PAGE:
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Posts Tagged ‘Lola Haskins’

Southern Harebell, Campanula divaricata, Campanulaceae (Bellflower) family

[with two poems by Lola Haskins]

I sat in the ophthalmologist’s office reading Lola Haskins and wondering. I’ve put off this visit due to COVID and I’m overdue, seeing Dr. Bondalapati for the first time. She is new here, just moved to Elkin from Chapel Hill with her family last summer. Most of her staff I’ve known for years, although it is still welcoming to be recognized behind the mask.

All of us masked. Wondering. Are our precautions enough? Is it OK to be together like this?

Isn’t it remarkable how much eyes alone can communicate? Eyebrows bobbing, winky lids, wrinkly skin of brow and temple, lovely corrugator muscles. I left the office happy to have seen my new doctor and Deanna, Karen, all the others.

Bridge the separations. Make community. Take nothing for granted.

I am also restored and innervated by Lola Haskins’s poems. I heard her read several years ago and just bought her collection, how small, confronting morning (Jacar Press, 2016). Isn’t it remarkable how much a few words and a few lines alone can communicate? Seeing through another’s eyes. Another’s voice in my ears . . .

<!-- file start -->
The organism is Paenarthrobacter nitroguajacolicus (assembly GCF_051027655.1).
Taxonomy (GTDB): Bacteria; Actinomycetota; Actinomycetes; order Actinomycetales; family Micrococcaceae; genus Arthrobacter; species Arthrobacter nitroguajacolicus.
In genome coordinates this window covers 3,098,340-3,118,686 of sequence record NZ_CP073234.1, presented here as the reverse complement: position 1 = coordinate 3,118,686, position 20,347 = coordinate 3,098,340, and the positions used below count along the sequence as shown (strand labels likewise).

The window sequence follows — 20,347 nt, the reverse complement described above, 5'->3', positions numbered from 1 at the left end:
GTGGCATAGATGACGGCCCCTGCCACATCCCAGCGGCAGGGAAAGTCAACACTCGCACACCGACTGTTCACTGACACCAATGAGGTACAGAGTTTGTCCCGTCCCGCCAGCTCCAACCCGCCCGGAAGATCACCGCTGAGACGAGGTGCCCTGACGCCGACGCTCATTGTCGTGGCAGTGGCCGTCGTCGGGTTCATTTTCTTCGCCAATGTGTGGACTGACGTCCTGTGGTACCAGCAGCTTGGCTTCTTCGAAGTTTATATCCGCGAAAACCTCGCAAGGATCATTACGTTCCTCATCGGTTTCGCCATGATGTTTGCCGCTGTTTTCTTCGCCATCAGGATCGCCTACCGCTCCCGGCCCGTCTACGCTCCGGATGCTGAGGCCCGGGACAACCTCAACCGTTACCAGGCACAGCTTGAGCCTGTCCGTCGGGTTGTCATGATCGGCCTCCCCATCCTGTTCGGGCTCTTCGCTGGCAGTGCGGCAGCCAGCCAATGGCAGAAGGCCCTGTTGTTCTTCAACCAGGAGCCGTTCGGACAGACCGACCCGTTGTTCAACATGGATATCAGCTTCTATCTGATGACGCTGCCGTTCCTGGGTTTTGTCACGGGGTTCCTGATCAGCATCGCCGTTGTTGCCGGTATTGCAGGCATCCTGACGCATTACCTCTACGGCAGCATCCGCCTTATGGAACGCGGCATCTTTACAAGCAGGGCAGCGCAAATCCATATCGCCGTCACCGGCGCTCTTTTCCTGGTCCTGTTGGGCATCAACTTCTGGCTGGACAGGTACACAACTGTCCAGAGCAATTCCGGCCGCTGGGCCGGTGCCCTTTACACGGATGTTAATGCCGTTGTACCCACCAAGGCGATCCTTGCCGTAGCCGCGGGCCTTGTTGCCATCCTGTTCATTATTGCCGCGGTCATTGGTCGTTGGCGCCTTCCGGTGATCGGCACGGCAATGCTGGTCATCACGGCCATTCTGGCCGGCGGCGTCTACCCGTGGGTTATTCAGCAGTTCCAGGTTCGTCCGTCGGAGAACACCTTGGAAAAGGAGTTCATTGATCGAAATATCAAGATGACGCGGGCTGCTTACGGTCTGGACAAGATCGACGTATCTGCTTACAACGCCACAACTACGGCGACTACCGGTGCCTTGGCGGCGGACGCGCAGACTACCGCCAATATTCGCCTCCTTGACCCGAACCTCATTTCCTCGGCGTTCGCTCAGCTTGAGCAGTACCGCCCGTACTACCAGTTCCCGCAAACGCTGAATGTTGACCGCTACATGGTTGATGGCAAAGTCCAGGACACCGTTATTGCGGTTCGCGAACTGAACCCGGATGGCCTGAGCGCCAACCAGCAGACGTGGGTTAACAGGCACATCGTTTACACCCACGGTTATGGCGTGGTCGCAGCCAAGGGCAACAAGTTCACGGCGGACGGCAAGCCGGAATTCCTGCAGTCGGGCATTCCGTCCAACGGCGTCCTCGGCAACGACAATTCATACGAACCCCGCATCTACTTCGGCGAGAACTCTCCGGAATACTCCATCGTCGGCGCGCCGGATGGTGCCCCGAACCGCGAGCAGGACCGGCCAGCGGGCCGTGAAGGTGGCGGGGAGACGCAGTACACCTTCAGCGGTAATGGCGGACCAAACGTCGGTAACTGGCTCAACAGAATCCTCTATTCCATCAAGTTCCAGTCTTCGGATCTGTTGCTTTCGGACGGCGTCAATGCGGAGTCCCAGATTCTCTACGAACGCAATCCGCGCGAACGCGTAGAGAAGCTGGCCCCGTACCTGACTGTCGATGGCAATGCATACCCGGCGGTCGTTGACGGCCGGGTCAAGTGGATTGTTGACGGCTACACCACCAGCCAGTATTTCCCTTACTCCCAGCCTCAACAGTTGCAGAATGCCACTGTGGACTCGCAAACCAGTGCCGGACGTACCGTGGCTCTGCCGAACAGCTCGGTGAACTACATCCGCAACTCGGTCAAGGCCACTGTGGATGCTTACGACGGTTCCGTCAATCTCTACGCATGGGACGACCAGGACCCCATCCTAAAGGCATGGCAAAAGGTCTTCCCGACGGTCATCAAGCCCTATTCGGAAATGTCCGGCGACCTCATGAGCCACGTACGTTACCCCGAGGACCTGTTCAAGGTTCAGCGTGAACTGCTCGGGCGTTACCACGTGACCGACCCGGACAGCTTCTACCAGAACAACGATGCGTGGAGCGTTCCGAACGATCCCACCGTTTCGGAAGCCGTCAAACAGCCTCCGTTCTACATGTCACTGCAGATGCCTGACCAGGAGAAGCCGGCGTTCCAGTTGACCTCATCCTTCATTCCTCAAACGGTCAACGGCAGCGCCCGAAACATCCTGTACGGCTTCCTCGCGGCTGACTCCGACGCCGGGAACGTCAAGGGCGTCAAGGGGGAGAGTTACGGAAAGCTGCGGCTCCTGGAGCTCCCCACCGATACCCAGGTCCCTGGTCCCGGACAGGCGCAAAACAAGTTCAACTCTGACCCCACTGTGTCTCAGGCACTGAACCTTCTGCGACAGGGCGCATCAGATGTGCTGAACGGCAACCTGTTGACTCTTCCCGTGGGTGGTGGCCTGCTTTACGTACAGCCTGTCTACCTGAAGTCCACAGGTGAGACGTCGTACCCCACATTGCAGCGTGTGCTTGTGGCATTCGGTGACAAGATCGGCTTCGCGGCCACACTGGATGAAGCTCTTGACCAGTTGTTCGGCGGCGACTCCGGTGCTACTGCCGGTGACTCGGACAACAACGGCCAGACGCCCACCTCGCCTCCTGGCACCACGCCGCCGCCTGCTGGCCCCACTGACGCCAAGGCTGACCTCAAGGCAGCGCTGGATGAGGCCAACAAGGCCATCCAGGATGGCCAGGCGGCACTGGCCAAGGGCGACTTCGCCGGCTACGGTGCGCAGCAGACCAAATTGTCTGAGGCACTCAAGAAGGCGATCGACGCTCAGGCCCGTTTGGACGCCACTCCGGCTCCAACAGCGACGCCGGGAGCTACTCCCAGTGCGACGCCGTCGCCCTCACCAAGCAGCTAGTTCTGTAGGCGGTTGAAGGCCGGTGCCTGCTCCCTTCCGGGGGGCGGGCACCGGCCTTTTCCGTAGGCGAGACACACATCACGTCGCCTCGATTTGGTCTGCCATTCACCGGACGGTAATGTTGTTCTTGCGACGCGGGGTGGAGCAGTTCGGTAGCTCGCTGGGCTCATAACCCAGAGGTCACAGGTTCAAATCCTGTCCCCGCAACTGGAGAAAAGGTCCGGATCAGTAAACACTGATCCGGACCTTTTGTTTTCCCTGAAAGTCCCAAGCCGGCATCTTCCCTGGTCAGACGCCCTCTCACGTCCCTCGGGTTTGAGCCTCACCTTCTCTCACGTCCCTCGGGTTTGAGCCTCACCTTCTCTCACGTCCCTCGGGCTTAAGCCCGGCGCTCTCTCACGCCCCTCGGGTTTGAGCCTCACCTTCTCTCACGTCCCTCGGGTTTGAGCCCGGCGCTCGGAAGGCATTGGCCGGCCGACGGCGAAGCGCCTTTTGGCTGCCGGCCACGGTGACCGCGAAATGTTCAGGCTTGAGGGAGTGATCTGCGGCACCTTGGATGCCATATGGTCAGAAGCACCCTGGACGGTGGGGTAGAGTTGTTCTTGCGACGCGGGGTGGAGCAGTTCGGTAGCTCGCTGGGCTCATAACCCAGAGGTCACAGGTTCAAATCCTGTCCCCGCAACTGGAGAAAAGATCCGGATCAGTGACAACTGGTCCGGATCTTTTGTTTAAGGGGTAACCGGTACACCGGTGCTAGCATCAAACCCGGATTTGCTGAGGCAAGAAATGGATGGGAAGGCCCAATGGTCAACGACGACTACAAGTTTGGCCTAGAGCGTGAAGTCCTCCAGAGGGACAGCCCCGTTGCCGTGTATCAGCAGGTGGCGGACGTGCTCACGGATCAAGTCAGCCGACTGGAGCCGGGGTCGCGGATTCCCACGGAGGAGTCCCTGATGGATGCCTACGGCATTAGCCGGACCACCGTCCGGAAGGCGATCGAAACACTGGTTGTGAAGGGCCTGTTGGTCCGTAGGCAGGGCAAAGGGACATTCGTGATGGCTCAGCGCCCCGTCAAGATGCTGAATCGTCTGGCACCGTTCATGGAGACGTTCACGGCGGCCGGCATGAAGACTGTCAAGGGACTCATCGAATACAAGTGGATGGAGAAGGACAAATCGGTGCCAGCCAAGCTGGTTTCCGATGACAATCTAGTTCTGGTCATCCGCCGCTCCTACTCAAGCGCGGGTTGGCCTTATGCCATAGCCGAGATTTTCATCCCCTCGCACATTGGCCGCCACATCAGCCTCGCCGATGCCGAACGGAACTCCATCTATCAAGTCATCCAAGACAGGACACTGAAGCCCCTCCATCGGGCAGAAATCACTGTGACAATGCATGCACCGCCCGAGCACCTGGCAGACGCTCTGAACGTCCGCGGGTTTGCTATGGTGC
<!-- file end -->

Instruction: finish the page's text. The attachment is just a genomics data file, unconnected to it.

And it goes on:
. . . like happiness // it materialized so gradually / that I never even for a moment // saw it coming

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The Cabin at Fakahatchee Strand

by morning the water has turned such
silver I want to put it on i know

it would only flutter off my skin
like a bird too quick to follow

but i don’t care i want it anyway
and i want that tangle of cattail

and black rush too the way i want
to be perpetually waking to

yet another gift like the single gator
stretched out on the muck

where pond has begun to thicken
to swamp like happiness

it materialized so gradually
that i never even for a moment

saw it coming

.

Lola Haskins, from how small, confronting morning (Jacar Press, 2016)

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Flight

if i eat feathers asks the child
will i be able to fly?

you already can says her mother
any night
the lightness in you my lift you
from your cot
that’s why i close the windows

when i get old enough the child
wonders

will you open them? oh yes
comes the answer

(sorrowing) that’s what
mothers do

.

Lola Haskins, from how small, confronting morning (Jacar Press, 2016)

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Haskins writes with the startling freedom and grace of a kite flying, and with the variety and assurance of invention that reveal, in image after image, the dream behind the waking world.
W.S.Merwin, winner of the Pulitzer Prize and former U. S. Poet Laureate

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